Education group wants Gov’t to revise no-fee policy
Members of the Ecumenical Education Committee (EEC) are calling on the Government to revisit aspects of the no-fee policy at the secondary level ahead of the start of the new school year in September.
The group is arguing that the policy has been misunderstood by some parents, who believe they are to pay any school fees whatsoever during an entire academic year.
At a forum on ‘The Future of Denominational and Trust Education in Jamaica’ at St Michael’s College in St Andrew on Thursday, Campion College Principal Grace Baston, who is a member of the EEC, moved a motion calling for aspects of FIN6 to be revisited, especially relating to the no-fee policy at the secondary level.
She said FIN6.1 considers constructive policy options that allow for greater enforcement of auxiliary fees by households that can pay and provide increased targeted support to schools to substitute for amounts that would otherwise be due as auxiliary fees from low-income households.
FIN6.2, she pointed out, addresses additional resources that should be provided through a progressive system of school fees, wherein middle- and high-income households are required to monetarily contribute to financing the cost of their children’s education, while poor households that cannot afford such contributions are exempt without penalty.
Under this, the parental contributions will not necessarily be expended on the schools to which their children attend, but rather will be allocated in a redistributive manner to the schools which serve a larger proportion of economically disadvantaged youth.
She called on parents to pay fees which schools depend on, urging them not send their children out in September without considering the fees the principals have asked for.
“My principal colleagues here are tired. I know they have been beating themselves up trying to convince their parents to pay. This is what we do morning, noon and night,” Baston said.
“The no-fee policy has been disastrous for our secondary schools, where compliance rates with parental contributions have plummeted. To be clear, monies collected from parents in our schools are not simply nice, additional extras for development projects or trust funds. They are essential for funding school operations,” she added. “The facilities and resources presented by the Patterson report as necessary for a well-functioning and high-performing education system are simply not affordable with government grants alone.”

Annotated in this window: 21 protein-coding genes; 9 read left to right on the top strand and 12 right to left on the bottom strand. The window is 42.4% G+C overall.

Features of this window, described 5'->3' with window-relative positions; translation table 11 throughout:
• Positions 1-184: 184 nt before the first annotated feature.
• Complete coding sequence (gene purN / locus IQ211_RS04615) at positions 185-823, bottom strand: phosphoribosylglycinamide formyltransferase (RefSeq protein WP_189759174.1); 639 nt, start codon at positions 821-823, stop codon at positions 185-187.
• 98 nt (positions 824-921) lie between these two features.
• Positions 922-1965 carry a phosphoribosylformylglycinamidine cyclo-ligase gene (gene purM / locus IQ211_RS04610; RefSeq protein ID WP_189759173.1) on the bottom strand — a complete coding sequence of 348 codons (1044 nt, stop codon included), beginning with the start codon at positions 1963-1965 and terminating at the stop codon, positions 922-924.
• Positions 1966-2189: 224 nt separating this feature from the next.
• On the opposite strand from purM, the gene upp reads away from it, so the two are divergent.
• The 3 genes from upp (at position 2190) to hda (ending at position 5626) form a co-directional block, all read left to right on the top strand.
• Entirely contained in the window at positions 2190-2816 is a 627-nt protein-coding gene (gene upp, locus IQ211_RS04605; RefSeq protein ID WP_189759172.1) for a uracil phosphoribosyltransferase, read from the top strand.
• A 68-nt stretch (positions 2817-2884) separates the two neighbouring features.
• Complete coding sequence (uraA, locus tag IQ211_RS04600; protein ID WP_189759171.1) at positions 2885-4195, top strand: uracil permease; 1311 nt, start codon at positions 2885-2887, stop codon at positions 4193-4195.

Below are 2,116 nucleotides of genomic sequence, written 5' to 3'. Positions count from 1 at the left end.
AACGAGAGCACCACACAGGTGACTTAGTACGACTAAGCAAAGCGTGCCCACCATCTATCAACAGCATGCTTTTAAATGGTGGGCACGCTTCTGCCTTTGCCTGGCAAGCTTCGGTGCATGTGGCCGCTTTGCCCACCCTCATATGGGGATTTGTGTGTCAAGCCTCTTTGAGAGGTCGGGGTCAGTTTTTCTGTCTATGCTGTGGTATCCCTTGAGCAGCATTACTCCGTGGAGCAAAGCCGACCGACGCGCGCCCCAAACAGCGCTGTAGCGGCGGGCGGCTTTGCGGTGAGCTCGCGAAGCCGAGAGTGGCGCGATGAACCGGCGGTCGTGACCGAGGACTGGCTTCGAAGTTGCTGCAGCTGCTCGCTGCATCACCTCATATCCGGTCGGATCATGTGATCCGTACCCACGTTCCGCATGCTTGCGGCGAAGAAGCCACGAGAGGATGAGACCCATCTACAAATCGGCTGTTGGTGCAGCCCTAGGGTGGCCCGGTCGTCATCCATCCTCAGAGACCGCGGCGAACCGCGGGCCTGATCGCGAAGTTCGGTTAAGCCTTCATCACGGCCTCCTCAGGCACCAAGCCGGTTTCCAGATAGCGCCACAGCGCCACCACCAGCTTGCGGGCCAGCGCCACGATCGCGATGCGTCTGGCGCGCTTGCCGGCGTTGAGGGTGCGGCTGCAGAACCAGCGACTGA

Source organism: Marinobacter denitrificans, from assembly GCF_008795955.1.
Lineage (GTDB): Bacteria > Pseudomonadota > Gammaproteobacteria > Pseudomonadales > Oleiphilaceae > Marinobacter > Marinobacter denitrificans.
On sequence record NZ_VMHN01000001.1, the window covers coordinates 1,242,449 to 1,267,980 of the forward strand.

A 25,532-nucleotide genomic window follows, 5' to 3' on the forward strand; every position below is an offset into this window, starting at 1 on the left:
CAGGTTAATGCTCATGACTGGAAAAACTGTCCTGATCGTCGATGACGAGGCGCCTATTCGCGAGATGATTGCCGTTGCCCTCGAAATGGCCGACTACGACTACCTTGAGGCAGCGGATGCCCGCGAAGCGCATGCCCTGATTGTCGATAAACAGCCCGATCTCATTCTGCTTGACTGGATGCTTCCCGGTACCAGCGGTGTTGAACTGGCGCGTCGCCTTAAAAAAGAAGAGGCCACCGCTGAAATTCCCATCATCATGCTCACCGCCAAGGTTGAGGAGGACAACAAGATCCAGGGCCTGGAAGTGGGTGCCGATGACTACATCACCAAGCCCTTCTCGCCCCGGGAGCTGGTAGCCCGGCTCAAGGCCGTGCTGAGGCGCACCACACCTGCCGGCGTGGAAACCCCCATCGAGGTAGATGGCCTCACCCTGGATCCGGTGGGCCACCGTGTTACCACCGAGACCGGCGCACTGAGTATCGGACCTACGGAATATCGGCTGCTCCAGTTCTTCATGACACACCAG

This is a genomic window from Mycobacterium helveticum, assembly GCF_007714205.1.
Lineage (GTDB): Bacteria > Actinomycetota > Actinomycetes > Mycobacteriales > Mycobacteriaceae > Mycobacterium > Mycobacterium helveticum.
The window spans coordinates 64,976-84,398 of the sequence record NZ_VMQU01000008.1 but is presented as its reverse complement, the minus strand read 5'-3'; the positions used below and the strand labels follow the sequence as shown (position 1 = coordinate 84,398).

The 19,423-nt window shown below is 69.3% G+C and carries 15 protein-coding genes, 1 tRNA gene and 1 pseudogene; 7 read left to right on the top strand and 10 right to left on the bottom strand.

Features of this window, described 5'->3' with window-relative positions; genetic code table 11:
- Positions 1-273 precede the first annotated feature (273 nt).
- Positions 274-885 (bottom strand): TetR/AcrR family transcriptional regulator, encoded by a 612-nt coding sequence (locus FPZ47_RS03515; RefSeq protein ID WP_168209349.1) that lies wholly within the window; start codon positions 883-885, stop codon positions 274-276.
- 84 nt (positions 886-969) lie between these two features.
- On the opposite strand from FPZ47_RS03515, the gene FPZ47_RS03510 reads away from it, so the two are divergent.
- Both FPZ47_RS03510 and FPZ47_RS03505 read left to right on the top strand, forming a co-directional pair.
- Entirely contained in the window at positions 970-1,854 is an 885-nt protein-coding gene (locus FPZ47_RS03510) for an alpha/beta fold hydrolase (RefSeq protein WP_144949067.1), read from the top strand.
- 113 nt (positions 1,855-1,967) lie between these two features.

She gave examples of aspects of schools which are privately funded rather than by the Government.
“One of the centrepieces of the report [is that schools] must have ICT integration. Any school that is serious about that has to create posts such as a director of technology,” she said. “We don’t mean an IT teacher with a little time. We don’t mean a technician. We don’t mean the head of the IT Department in his spare time. We mean somebody with the skills and the competencies to manage major networks, network security, how to manage/handle domains, data protection [and] a whole host of things, and the person has to be paid.”
That person also has to manage networks involving hundreds of laptops, desktop computers, multimedia projectors, servers, learning management systems, school management systems, and ongoing staff ICT training for curriculum delivery as well as for school administration, said Baston.
“There is no 21st-century school without this post, but it has to be privately funded,” she argued.
Baston said school administrators spend massively on maintaining compounds, some of them over 200 years old; co-curricular programmes; sports and the performing arts; welfare programmes; and all necessary elements for carrying out the mission of creating well-rounded students.
“Funds generated from our alumni associations, our parent-teacher associations, other benefactors or relationship with our parents, enable us to provide this product. When our partners at the Ministry of Education make pronouncements like ‘all funds held in the name of the school are public funds and property of the Government of Jamaica’. Those funding sources receive such announcements as alarm bells and school owners have to work hard to prevent them from drying up,” she said.
Baston said it has sometimes been insinuated that principals just want extra money and that the schools use these monies for dubious purposes and are not really necessary for the core functions of schools.
“The EEC ask that this charge, where it is made, be demonstrated. We are ready to open our books to show how these funds are expended for the purpose of advancing our mission. The su-su su-su is not helpful. It turns your benefactors away,” Baston said.
The EEC consists of representatives of the owners of denominational schools and trust schools and has been meeting regularly since 2009 to consider matters on education. The EEC also includes persons from the Jamaica Council of Churches’ member churches, given that they own 665 schools, including eight tertiary level institutions. They operate 35 per cent of the public schools in Jamaica, including some of the best-performing institutions at the primary and secondary levels.